The thesis of the argument is that in order to change force structures Obama will need to switch to countervalue to
make cuts because you can’t maintain a counterforce posture with lower force levels.

The ICC explicitly bans the targeting of civilian populations, etc etc.




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                                                    Counterforce Shell

The Nuclear Posture Review is a key test of Obama’s pledge to cut nuclear weapons
stockpiles.
Japan Economic Newswire April 24, 2009 U.S. to start work on full review of nuclear policy Lexis
    The U.S. Defense Department said Thursday it will start work on a comprehensive review of its nuclear
    policy following President Barack Obama's recent call for a nuclear-free world. An update of the Nuclear
    Posture Review report, the first in eight years, will be submitted to Congress with a broader defense plan,
    called the Quadrennial Defense Review, early next year. It will be the first test of Obama's promise to work
    for total eradication of nuclear weapons. But it is unclear whether the NPR can set numerical targets for reducing U.S. nuclear
    warheads. The NPR establishes the nation's nuclear deterrence posture , policies and strategies for the next five to 10
    years. It will be carried out with the U.S. departments of energy and state. The purpose of the NPR is to "provide a basis
    for the negotiation" with Russia of a follow-on agreement to the Strategic Arms Reduction Treaty aimed at
    limiting the threat from the world's largest nuclear arsenals. The NPR is also expected to touch on strengthening the
    global nuclear nonproliferation regime in consideration of Iran's and North Korea's nuclear development.


Incorporation of the ICC’s ban on targeting civilians would necessitate the use of
counterforce targeting by banning alternative countervalue targeting.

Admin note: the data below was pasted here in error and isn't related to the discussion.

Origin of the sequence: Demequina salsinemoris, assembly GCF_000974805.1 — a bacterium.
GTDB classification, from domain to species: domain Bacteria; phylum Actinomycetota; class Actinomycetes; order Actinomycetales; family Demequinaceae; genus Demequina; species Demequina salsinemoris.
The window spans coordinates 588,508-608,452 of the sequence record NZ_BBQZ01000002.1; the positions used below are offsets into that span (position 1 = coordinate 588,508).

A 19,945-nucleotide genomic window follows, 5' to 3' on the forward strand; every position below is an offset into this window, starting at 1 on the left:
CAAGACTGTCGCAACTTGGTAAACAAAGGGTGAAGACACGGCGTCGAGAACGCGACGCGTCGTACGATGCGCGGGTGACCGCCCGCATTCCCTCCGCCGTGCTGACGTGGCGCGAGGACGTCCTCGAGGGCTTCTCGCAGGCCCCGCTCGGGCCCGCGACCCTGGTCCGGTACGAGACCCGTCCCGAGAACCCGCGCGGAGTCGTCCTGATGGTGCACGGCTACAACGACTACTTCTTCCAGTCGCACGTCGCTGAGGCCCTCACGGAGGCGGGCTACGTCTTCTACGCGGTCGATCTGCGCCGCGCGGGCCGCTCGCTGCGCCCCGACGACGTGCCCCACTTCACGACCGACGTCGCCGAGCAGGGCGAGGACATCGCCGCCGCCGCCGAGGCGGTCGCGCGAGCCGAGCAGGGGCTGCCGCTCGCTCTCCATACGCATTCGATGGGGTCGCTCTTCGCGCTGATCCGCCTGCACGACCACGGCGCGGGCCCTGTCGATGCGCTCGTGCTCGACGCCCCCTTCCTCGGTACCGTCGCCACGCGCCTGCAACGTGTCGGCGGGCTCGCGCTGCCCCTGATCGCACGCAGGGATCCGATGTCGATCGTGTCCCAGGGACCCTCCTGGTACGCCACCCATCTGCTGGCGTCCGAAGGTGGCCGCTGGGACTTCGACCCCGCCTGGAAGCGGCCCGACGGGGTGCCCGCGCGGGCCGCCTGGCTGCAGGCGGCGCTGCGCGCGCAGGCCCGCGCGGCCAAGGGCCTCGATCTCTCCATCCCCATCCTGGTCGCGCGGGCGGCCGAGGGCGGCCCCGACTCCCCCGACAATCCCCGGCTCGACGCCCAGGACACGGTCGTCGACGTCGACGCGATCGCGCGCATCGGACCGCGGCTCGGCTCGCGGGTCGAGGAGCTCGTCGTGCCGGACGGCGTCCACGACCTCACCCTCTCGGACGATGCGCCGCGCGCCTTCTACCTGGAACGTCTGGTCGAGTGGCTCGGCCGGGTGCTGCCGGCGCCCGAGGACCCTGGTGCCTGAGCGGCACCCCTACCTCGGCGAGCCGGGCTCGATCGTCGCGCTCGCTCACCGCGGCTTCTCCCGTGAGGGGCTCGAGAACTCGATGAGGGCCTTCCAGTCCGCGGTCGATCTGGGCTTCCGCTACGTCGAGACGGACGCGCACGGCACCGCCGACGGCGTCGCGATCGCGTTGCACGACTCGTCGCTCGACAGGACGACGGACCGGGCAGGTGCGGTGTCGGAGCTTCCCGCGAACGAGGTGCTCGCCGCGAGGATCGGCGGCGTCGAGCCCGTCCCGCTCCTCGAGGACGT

Hans M. Kristensen September 2005 Arms Control Today The Role of U.S. Nuclear Weapons: New Doctrine
Falls Short of Bush Pledge
    The new nuclear doctrine’s deepening of the commitment to regional targeting beyond nuclear facilities, and
    lowering the bar for when nuclear weapons could be used—even pre-emptively—raise important questions
    about nuclear targeting and international law. During the editing process of the new nuclear doctrine, a debate was triggered
    among the different commands over which term to use for different types of targeting. Of particular concern was the legal
    status of countervalue targeting, a targeting methodology that was included in the 1995 nuclear doctrine:
    Countervalue targeting strategy directs the destruction or neutralization of selected enemy military and
    military-related activities, such as industries, resources, and/or institutions that contribute to the enemy’s
    ability to wage war. In general, weapons required to implement this strategy need not be as numerous or accurate as those required
    to implement a counterforce targeting strategy, because countervalue targets generally tend to be softer and unprotected in relation to